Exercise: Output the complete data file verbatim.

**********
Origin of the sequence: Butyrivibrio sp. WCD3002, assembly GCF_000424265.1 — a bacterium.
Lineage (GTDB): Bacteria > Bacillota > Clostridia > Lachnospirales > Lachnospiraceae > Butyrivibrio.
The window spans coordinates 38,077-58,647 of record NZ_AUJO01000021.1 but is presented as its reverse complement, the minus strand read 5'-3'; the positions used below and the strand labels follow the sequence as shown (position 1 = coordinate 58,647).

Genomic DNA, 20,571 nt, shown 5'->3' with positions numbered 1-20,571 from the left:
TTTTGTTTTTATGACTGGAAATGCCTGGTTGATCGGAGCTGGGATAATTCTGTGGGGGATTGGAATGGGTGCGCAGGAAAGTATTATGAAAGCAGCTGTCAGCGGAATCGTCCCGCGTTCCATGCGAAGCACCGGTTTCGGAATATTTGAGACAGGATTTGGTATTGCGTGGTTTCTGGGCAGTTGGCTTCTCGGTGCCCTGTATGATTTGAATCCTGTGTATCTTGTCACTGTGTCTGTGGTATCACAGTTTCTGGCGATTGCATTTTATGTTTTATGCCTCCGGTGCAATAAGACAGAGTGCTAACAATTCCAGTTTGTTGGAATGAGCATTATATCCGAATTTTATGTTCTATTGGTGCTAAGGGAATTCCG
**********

Origin of the sequence: Butyrivibrio sp. WCD3002, assembly GCF_000424265.1 — a bacterium.
Lineage (GTDB): Bacteria > Bacillota > Clostridia > Lachnospirales > Lachnospiraceae > Butyrivibrio.
The window spans coordinates 38,077-58,647 of record NZ_AUJO01000021.1 but is presented as its reverse complement, the minus strand read 5'-3'; the positions used below and the strand labels follow the sequence as shown (position 1 = coordinate 58,647).

Genomic DNA, 20,571 nt, shown 5'->3' with positions numbered 1-20,571 from the left:
TTTTGTTTTTATGACTGGAAATGCCTGGTTGATCGGAGCTGGGATAATTCTGTGGGGGATTGGAATGGGTGCGCAGGAAAGTATTATGAAAGCAGCTGTCAGCGGAATCGTCCCGCGTTCCATGCGAAGCACCGGTTTCGGAATATTTGAGACAGGATTTGGTATTGCGTGGTTTCTGGGCAGTTGGCTTCTCGGTGCCCTGTATGATTTGAATCCTGTGTATCTTGTCACTGTGTCTGTGGTATCACAGTTTCTGGCGATTGCATTTTATGTTTTATGCCTCCGGTGCAATAAGACAGAGTGCTAACAATTCCAGTTTGTTGGAATGAGCATTATATCCGAATTTTATGTTCTATTGGTGCTAAGGGAATTCCG